Thursday, December 29, 2016

Chain Stay Mounted Derailleurs

   I came across these wild looking derailleurs over on the bicycling Sub Reddit, and it just asked more questions than it answered. These are derailleurs mounted not below the dropout, but on the chainstay:

   These models are from the 40's and 50's, before a standard emerged on derailleur workings. There are a couple differences in these designs - some are mounted on a tab on the frame, others are clamped on the chainstay; some work on a parallelogram, some work on a pivot, some on a plunger; some have 3 speeds, some have up to 6. A common feature seems to be that there are very few common features.  

Clamped on the chainstay

   Once of the shared features of most of these is that they were made by Suntour. the target audience for these bikes meant that the decision for this kind of derailleur was more likely to keep cost down, not for performance. While these systems worked fine, they had limitations with gears and maintenance. There were some advantages however; it was more protected from damage away from the rear of the bike. 
   The two below examples show how the same idea can be executed in such different ways, the only thing similar about these two is that they shift gears.

Plunger driven

Parallelogram driven

   These styles were common surprisingly recently, with this example from the early 90's. This Schwinn could almost be mistaken for a normal derailleur:

Schwinn Criscross

   This model took advantage of the parallelogram shifting to get a wider range of gears. It is not hard to see how this could have developed from or to a standard derailleur (the bike even has a standard derailleur hanger on it, for back up I guess).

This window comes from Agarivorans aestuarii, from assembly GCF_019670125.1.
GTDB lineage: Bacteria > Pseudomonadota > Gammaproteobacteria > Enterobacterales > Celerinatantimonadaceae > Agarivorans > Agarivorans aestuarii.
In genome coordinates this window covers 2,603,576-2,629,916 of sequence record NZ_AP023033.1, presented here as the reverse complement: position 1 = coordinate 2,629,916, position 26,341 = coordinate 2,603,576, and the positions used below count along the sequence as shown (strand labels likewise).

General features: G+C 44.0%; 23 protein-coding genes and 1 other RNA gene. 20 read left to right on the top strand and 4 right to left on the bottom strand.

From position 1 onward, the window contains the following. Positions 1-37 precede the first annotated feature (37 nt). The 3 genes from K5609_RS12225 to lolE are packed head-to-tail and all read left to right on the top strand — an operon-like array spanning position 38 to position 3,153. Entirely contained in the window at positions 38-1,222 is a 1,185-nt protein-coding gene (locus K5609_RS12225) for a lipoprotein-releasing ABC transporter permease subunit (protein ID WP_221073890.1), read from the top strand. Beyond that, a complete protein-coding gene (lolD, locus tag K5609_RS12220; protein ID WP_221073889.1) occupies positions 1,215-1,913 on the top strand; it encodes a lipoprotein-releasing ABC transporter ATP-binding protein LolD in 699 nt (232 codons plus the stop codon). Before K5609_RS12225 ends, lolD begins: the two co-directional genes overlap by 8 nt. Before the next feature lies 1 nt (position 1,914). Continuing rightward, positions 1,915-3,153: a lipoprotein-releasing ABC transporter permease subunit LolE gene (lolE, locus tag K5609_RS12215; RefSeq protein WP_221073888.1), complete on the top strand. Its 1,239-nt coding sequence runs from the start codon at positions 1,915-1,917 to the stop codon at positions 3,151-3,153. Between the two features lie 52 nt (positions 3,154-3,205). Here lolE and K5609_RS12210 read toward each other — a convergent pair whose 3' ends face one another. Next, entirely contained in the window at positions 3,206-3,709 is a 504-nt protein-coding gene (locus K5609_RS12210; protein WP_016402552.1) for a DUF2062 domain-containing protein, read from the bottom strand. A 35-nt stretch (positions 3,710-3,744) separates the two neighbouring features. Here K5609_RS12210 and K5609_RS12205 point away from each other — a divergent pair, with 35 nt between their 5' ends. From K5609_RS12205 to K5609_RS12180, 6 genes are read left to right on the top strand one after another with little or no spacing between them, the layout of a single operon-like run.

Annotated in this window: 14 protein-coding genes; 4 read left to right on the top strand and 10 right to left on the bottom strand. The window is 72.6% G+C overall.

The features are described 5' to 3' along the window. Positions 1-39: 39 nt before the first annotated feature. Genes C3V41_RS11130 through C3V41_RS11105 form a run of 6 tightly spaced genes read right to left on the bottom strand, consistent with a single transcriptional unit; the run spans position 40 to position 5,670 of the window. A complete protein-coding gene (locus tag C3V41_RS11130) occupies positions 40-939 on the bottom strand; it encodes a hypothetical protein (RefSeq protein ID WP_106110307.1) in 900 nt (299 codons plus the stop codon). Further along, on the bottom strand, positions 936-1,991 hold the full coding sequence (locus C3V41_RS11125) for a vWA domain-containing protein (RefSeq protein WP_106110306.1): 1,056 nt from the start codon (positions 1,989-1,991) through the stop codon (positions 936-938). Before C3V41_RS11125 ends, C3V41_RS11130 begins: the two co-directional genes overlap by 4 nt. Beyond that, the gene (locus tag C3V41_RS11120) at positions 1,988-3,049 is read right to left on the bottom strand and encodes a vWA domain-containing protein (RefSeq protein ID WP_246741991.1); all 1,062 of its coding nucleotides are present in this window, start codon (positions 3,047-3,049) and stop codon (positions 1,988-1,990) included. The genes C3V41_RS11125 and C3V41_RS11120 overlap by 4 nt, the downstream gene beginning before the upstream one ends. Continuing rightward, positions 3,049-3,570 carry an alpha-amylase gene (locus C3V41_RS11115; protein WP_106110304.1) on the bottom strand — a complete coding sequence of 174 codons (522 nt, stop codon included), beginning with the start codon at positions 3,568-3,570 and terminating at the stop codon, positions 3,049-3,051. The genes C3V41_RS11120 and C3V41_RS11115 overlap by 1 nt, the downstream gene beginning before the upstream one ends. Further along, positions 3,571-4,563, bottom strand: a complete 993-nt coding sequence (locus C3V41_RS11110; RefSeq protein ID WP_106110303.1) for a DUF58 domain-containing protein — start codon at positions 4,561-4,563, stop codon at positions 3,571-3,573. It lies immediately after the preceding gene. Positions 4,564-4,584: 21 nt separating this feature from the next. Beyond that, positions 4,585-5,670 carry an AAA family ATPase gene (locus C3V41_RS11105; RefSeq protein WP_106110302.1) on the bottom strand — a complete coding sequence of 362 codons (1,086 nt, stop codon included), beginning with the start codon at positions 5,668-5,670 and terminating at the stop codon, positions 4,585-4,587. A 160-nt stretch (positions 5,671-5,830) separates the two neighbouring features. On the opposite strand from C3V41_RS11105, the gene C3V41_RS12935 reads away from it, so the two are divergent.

More comments on the thread from equally interested and confused cyclists.

Thursday, December 22, 2016

Trio Cargo Bike

   I stumbled across this cargo bike from a post from the Larry Vs Harry Facebook page. One user was complaining that Bullitt owners were like Apple fan boys, and no other product could compare. Nonsense! Like all cyclists, cargo bike owners are a caring, loving bunch...

One cyclist giving another a neck massage

   Anyway, the cargo bike was the Denmark Based Triobike. It is, unsurprisingly, marketed to families and city dwellers looking to make short trips without a car. The bike is very sharp looking:

   There were several reasons that I got the Bullitt - aluminum frame, hydraulic brakes, internal shifting, no weird features. All these are true for the Trio as well. From their site:

"The alloy frame is shaped in one piece, without any welding points, providing a super strong, stiff, and lightweight (less than 50-lb.) cargo bike. It comes fully spec'd, including a Shimano Alfine 11 speed internal hub, Gates belt-drive, a roller brake, hydraulic disc brakes."
   There are some other neat things about it - tapered head tube and 15mm axles - that are nice features.
   You can see the similarities between the two bike styles here: